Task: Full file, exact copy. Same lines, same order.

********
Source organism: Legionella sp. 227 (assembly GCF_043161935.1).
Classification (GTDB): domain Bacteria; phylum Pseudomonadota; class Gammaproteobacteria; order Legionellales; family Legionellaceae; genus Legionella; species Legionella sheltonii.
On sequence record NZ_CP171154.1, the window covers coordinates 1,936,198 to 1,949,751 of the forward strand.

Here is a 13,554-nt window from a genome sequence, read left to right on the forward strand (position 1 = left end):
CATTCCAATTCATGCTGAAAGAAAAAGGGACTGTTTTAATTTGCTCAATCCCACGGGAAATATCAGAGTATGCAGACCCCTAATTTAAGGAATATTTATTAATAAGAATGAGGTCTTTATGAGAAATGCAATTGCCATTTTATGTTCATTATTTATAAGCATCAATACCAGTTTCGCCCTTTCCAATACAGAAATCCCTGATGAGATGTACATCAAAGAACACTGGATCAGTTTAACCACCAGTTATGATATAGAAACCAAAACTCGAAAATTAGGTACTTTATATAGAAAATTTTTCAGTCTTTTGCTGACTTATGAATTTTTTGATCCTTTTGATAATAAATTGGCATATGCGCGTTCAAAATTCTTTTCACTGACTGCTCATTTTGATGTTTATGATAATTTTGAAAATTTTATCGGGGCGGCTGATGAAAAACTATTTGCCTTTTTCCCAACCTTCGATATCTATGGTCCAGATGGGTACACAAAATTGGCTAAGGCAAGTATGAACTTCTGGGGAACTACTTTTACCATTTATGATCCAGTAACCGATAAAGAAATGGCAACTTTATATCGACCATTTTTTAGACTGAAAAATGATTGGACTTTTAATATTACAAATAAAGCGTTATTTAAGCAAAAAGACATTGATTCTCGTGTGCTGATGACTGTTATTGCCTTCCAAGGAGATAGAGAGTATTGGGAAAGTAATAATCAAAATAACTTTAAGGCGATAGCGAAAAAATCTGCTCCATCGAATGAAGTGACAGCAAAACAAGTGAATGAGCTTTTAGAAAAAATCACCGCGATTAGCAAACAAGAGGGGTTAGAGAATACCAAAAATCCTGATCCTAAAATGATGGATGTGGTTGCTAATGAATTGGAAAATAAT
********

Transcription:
Source organism: Legionella sp. 227 (assembly GCF_043161935.1).
Classification (GTDB): domain Bacteria; phylum Pseudomonadota; class Gammaproteobacteria; order Legionellales; family Legionellaceae; genus Legionella; species Legionella sheltonii.
On sequence record NZ_CP171154.1, the window covers coordinates 1,936,198 to 1,949,751 of the forward strand.

Here is a 13,554-nt window from a genome sequence, read left to right on the forward strand (position 1 = left end):
CATTCCAATTCATGCTGAAAGAAAAAGGGACTGTTTTAATTTGCTCAATCCCACGGGAAATATCAGAGTATGCAGACCCCTAATTTAAGGAATATTTATTAATAAGAATGAGGTCTTTATGAGAAATGCAATTGCCATTTTATGTTCATTATTTATAAGCATCAATACCAGTTTCGCCCTTTCCAATACAGAAATCCCTGATGAGATGTACATCAAAGAACACTGGATCAGTTTAACCACCAGTTATGATATAGAAACCAAAACTCGAAAATTAGGTACTTTATATAGAAAATTTTTCAGTCTTTTGCTGACTTATGAATTTTTTGATCCTTTTGATAATAAATTGGCATATGCGCGTTCAAAATTCTTTTCACTGACTGCTCATTTTGATGTTTATGATAATTTTGAAAATTTTATCGGGGCGGCTGATGAAAAACTATTTGCCTTTTTCCCAACCTTCGATATCTATGGTCCAGATGGGTACACAAAATTGGCTAAGGCAAGTATGAACTTCTGGGGAACTACTTTTACCATTTATGATCCAGTAACCGATAAAGAAATGGCAACTTTATATCGACCATTTTTTAGACTGAAAAATGATTGGACTTTTAATATTACAAATAAAGCGTTATTTAAGCAAAAAGACATTGATTCTCGTGTGCTGATGACTGTTATTGCCTTCCAAGGAGATAGAGAGTATTGGGAAAGTAATAATCAAAATAACTTTAAGGCGATAGCGAAAAAATCTGCTCCATCGAATGAAGTGACAGCAAAACAAGTGAATGAGCTTTTAGAAAAAATCACCGCGATTAGCAAACAAGAGGGGTTAGAGAATACCAAAAATCCTGATCCTAAAATGATGGATGTGGTTGCTAATGAATTGGAAAATAAT